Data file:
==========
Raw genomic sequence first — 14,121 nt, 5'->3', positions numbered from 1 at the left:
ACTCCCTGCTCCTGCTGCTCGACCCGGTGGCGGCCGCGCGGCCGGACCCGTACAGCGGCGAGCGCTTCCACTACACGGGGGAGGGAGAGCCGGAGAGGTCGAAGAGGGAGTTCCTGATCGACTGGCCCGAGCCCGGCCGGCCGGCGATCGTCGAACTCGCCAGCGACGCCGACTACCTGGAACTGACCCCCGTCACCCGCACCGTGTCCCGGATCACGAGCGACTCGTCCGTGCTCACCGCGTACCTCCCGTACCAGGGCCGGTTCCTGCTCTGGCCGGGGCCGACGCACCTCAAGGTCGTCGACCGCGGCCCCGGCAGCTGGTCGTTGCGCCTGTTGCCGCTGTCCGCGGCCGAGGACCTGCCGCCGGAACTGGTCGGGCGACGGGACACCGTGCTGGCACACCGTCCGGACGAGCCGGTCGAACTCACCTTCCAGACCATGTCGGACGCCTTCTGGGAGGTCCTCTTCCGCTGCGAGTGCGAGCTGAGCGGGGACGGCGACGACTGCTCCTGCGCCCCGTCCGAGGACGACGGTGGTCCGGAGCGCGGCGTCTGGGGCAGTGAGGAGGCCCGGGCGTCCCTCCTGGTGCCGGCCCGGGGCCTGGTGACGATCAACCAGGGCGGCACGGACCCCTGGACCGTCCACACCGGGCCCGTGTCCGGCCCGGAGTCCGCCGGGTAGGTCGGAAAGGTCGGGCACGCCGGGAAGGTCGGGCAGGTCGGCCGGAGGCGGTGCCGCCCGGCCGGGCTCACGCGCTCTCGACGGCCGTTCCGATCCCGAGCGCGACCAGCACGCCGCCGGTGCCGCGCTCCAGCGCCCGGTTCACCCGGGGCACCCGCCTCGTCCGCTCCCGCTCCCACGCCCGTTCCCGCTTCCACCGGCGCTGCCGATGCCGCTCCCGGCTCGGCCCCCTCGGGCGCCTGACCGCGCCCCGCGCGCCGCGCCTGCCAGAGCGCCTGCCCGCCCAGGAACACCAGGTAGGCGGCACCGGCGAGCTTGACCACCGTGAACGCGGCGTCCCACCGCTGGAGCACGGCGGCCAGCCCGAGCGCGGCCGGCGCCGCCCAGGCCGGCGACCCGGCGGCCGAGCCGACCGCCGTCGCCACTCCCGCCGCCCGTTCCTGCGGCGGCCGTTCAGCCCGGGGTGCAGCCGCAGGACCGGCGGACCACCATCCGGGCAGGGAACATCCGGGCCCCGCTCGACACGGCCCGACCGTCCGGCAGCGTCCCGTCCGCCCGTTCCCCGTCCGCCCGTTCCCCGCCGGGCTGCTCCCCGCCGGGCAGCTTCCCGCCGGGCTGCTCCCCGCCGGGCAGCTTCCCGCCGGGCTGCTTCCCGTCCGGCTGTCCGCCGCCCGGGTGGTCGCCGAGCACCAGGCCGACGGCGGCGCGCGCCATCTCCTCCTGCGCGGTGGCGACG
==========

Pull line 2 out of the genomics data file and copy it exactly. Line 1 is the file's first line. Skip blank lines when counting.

ACTCCCTGCTCCTGCTGCTCGACCCGGTGGCGGCCGCGCGGCCGGACCCGTACAGCGGCGAGCGCTTCCACTACACGGGGGAGGGAGAGCCGGAGAGGTCGAAGAGGGAGTTCCTGATCGACTGGCCCGAGCCCGGCCGGCCGGCGATCGTCGAACTCGCCAGCGACGCCGACTACCTGGAACTGACCCCCGTCACCCGCACCGTGTCCCGGATCACGAGCGACTCGTCCGTGCTCACCGCGTACCTCCCGTACCAGGGCCGGTTCCTGCTCTGGCCGGGGCCGACGCACCTCAAGGTCGTCGACCGCGGCCCCGGCAGCTGGTCGTTGCGCCTGTTGCCGCTGTCCGCGGCCGAGGACCTGCCGCCGGAACTGGTCGGGCGACGGGACACCGTGCTGGCACACCGTCCGGACGAGCCGGTCGAACTCACCTTCCAGACCATGTCGGACGCCTTCTGGGAGGTCCTCTTCCGCTGCGAGTGCGAGCTGAGCGGGGACGGCGACGACTGCTCCTGCGCCCCGTCCGAGGACGACGGTGGTCCGGAGCGCGGCGTCTGGGGCAGTGAGGAGGCCCGGGCGTCCCTCCTGGTGCCGGCCCGGGGCCTGGTGACGATCAACCAGGGCGGCACGGACCCCTGGACCGTCCACACCGGGCCCGTGTCCGGCCCGGAGTCCGCCGGGTAGGTCGGAAAGGTCGGGCACGCCGGGAAGGTCGGGCAGGTCGGCCGGAGGCGGTGCCGCCCGGCCGGGCTCACGCGCTCTCGACGGCCGTTCCGATCCCGAGCGCGACCAGCACGCCGCCGGTGCCGCGCTCCAGCGCCCGGTTCACCCGGGGCACCCGCCTCGTCCGCTCCCGCTCCCACGCCCGTTCCCGCTTCCACCGGCGCTGCCGATGCCGCTCCCGGCTCGGCCCCCTCGGGCGCCTGACCGCGCCCCGCGCGCCGCGCCTGCCAGAGCGCCTGCCCGCCCAGGAACACCAGGTAGGCGGCACCGGCGAGCTTGACCACCGTGAACGCGGCGTCCCACCGCTGGAGCACGGCGGCCAGCCCGAGCGCGGCCGGCGCCGCCCAGGCCGGCGACCCGGCGGCCGAGCCGACCGCCGTCGCCACTCCCGCCGCCCGTTCCTGCGGCGGCCGTTCAGCCCGGGGTGCAGCCGCAGGACCGGCGGACCACCATCCGGGCAGGGAACATCCGGGCCCCGCTCGACACGGCCCGACCGTCCGGCAGCGTCCCGTCCGCCCGTTCCCCGTCCGCCCGTTCCCCGCCGGGCTGCTCCCCGCCGGGCAGCTTCCCGCCGGGCTGCTCCCCGCCGGGCAGCTTCCCGCCGGGCTGCTTCCCGTCCGGCTGTCCGCCGCCCGGGTGGTCGCCGAGCACCAGGCCGACGGCGGCGCGCGCCATCTCCTCCTGCGCGGTGGCGACG